Q. Recently a lovely woman of 21 came to live at the residence hotel where I am staying. She has a considerable reserve of charm and intelligence and is very self-possessed for her age -- admittedly 10 years younger than myself. I rapidly -- and rashly -- fell in love with her. After a few casual dates, I resolved to tell her what I felt, however precipitous it seemed. She had a boyfriend in France and was surprised and apologetic.
In the spirit of self-sabotage, I told her that I would rather not be just friends, feeling very much what the French call a jeune premier. In polite society, this is known as "cutting off one's nose to spite one's face." In the real world, I believe the appropriate descriptive phrase would be "dumb."
In any case, she is still here and so am I (however battered), and if my feeling for her isn't to be completely in vain, it would be nice to know a bit more of her as a friend, through the veil of self-deceptive ardor. Is there a way to do this without becoming a complete nuisance?
A. It was self-protection, not sabotage, that made you refuse friendship where you craved love. It is not possible, as you could find out with a great deal more agony, to be friends with someone whom you currently love.
However, the question here is whether hanging around in the pretended position of friend might be a strategic way to insinuate yourself into the warmer feelings of this young lady, in which case the emotional risk would be outweighed by the possible advantage.
Miss Manners thinks it probably worthwhile. She is bearing in mind the fact that you are in close proximity anyway, and your pretended indifference or hurt feelings are not much good to either of you.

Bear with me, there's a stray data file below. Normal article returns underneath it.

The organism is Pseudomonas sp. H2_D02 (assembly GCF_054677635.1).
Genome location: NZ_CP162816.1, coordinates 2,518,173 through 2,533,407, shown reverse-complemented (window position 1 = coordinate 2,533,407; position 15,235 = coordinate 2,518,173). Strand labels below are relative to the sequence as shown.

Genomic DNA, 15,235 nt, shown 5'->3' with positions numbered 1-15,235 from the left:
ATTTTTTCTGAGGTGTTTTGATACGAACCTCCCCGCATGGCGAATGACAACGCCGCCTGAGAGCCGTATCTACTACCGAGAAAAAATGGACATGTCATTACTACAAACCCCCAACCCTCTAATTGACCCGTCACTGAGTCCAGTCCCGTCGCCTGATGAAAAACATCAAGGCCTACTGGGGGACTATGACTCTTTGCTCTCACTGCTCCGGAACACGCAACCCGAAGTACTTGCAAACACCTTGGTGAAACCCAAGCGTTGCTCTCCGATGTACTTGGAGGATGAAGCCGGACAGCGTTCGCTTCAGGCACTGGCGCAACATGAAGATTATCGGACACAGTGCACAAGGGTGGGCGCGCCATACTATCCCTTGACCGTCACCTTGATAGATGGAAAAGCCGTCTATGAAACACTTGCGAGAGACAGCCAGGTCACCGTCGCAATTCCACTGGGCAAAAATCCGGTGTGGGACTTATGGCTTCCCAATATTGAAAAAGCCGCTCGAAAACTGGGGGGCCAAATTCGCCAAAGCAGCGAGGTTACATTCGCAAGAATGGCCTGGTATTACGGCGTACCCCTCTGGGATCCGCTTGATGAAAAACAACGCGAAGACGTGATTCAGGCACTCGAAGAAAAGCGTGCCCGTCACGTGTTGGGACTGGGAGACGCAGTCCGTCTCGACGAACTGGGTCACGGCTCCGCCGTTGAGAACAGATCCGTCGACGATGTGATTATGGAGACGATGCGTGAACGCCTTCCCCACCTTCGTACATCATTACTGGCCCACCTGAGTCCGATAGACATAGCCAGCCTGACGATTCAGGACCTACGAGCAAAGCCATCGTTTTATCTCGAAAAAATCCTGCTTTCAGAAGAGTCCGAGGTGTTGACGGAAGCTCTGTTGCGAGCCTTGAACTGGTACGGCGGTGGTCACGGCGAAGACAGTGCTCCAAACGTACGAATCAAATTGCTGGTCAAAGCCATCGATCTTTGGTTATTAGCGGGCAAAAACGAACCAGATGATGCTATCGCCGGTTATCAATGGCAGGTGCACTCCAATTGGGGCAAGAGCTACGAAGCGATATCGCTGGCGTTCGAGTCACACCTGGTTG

A 21-year-old whose beau is across the ocean is likely to be in need of some comfort. It is possible that they are only separated by cruel circumstances, that they exchange passionate letters daily and have no temptations to consider others, and that they will soon be reunited and live happily ever after. The chances are about one in 6,000. It is much more likely that there will be trouble. And that is when the lady will be happy to have a friend.
Not a rival claimant for her affections: When one romance is going bad, replacing it prematurely with another is a particularly poor deal for the person who plays the other.
Present yourself, instead, as a friend whose ardor has turned into kindly interest. Take her out, encourage her to talk about herself, sympathize with her difficulties, and make something of a mystery of your own life, with the heavy insinuation that such a casual friendship as you enjoy is by no means the central part of it.
When -- and if -- (Miss Manners hates to be a ghoul, but she feels that you, not the young lady, are her client) things go wrong, assure her vaguely that "They'll work out, don't worry." When she probes you about your life, sigh happily and admit that things are too complicated for you to explain.
Miss Manners does not promise you that the lady will go from taking your ardor for granted to worrying about whether she can inspire continuing love in anyone, to rising to the challenge of re-taking your heart. But she promises that both of you will find this a more interesting pastime than moping separately.